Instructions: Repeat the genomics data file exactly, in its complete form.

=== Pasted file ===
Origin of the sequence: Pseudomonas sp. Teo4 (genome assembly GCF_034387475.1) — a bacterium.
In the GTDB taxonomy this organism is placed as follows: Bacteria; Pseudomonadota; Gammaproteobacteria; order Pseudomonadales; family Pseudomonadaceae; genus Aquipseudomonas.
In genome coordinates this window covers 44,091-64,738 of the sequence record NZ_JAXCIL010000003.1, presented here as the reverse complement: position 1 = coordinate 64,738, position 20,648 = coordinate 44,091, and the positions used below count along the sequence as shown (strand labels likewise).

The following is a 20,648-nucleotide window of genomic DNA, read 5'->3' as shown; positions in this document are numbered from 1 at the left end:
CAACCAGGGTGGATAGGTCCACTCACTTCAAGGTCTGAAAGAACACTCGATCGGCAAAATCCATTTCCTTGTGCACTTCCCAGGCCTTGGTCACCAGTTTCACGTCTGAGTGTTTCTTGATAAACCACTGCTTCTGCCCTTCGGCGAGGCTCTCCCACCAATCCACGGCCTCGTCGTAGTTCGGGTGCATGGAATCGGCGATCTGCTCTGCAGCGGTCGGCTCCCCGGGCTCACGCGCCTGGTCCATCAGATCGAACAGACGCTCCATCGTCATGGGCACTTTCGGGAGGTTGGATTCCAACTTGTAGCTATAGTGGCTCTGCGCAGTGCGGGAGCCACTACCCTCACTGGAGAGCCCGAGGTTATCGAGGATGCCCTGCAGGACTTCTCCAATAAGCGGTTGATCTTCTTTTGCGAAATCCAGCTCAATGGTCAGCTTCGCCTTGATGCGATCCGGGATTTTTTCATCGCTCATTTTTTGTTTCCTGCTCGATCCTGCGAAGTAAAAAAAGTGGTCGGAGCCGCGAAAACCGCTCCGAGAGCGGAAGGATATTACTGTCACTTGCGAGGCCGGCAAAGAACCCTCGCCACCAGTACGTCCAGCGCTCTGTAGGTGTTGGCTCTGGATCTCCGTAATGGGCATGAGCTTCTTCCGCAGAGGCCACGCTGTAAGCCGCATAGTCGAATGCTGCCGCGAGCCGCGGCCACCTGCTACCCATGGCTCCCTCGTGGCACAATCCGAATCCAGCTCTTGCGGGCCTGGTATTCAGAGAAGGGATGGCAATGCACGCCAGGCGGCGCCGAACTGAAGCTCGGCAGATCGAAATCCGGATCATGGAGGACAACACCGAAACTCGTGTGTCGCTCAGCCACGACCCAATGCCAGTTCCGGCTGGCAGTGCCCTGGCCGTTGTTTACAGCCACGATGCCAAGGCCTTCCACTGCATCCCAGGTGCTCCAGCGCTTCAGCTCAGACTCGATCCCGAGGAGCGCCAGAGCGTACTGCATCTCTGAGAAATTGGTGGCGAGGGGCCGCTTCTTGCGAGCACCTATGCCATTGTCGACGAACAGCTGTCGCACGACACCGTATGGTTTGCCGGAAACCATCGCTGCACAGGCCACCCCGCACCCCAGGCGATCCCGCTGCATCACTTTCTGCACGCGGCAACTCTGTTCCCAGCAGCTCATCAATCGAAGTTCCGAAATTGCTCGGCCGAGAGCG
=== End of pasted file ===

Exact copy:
Origin of the sequence: Pseudomonas sp. Teo4 (genome assembly GCF_034387475.1) — a bacterium.
In the GTDB taxonomy this organism is placed as follows: Bacteria; Pseudomonadota; Gammaproteobacteria; order Pseudomonadales; family Pseudomonadaceae; genus Aquipseudomonas.
In genome coordinates this window covers 44,091-64,738 of the sequence record NZ_JAXCIL010000003.1, presented here as the reverse complement: position 1 = coordinate 64,738, position 20,648 = coordinate 44,091, and the positions used below count along the sequence as shown (strand labels likewise).

The following is a 20,648-nucleotide window of genomic DNA, read 5'->3' as shown; positions in this document are numbered from 1 at the left end:
CAACCAGGGTGGATAGGTCCACTCACTTCAAGGTCTGAAAGAACACTCGATCGGCAAAATCCATTTCCTTGTGCACTTCCCAGGCCTTGGTCACCAGTTTCACGTCTGAGTGTTTCTTGATAAACCACTGCTTCTGCCCTTCGGCGAGGCTCTCCCACCAATCCACGGCCTCGTCGTAGTTCGGGTGCATGGAATCGGCGATCTGCTCTGCAGCGGTCGGCTCCCCGGGCTCACGCGCCTGGTCCATCAGATCGAACAGACGCTCCATCGTCATGGGCACTTTCGGGAGGTTGGATTCCAACTTGTAGCTATAGTGGCTCTGCGCAGTGCGGGAGCCACTACCCTCACTGGAGAGCCCGAGGTTATCGAGGATGCCCTGCAGGACTTCTCCAATAAGCGGTTGATCTTCTTTTGCGAAATCCAGCTCAATGGTCAGCTTCGCCTTGATGCGATCCGGGATTTTTTCATCGCTCATTTTTTGTTTCCTGCTCGATCCTGCGAAGTAAAAAAAGTGGTCGGAGCCGCGAAAACCGCTCCGAGAGCGGAAGGATATTACTGTCACTTGCGAGGCCGGCAAAGAACCCTCGCCACCAGTACGTCCAGCGCTCTGTAGGTGTTGGCTCTGGATCTCCGTAATGGGCATGAGCTTCTTCCGCAGAGGCCACGCTGTAAGCCGCATAGTCGAATGCTGCCGCGAGCCGCGGCCACCTGCTACCCATGGCTCCCTCGTGGCACAATCCGAATCCAGCTCTTGCGGGCCTGGTATTCAGAGAAGGGATGGCAATGCACGCCAGGCGGCGCCGAACTGAAGCTCGGCAGATCGAAATCCGGATCATGGAGGACAACACCGAAACTCGTGTGTCGCTCAGCCACGACCCAATGCCAGTTCCGGCTGGCAGTGCCCTGGCCGTTGTTTACAGCCACGATGCCAAGGCCTTCCACTGCATCCCAGGTGCTCCAGCGCTTCAGCTCAGACTCGATCCCGAGGAGCGCCAGAGCGTACTGCATCTCTGAGAAATTGGTGGCGAGGGGCCGCTTCTTGCGAGCACCTATGCCATTGTCGACGAACAGCTGTCGCACGACACCGTATGGTTTGCCGGAAACCATCGCTGCACAGGCCACCCCGCACCCCAGGCGATCCCGCTGCATCACTTTCTGCACGCGGCAACTCTGTTCCCAGCAGCTCATCAATCGAAGTTCCGAAATTGCTCGGCCGAGAGCG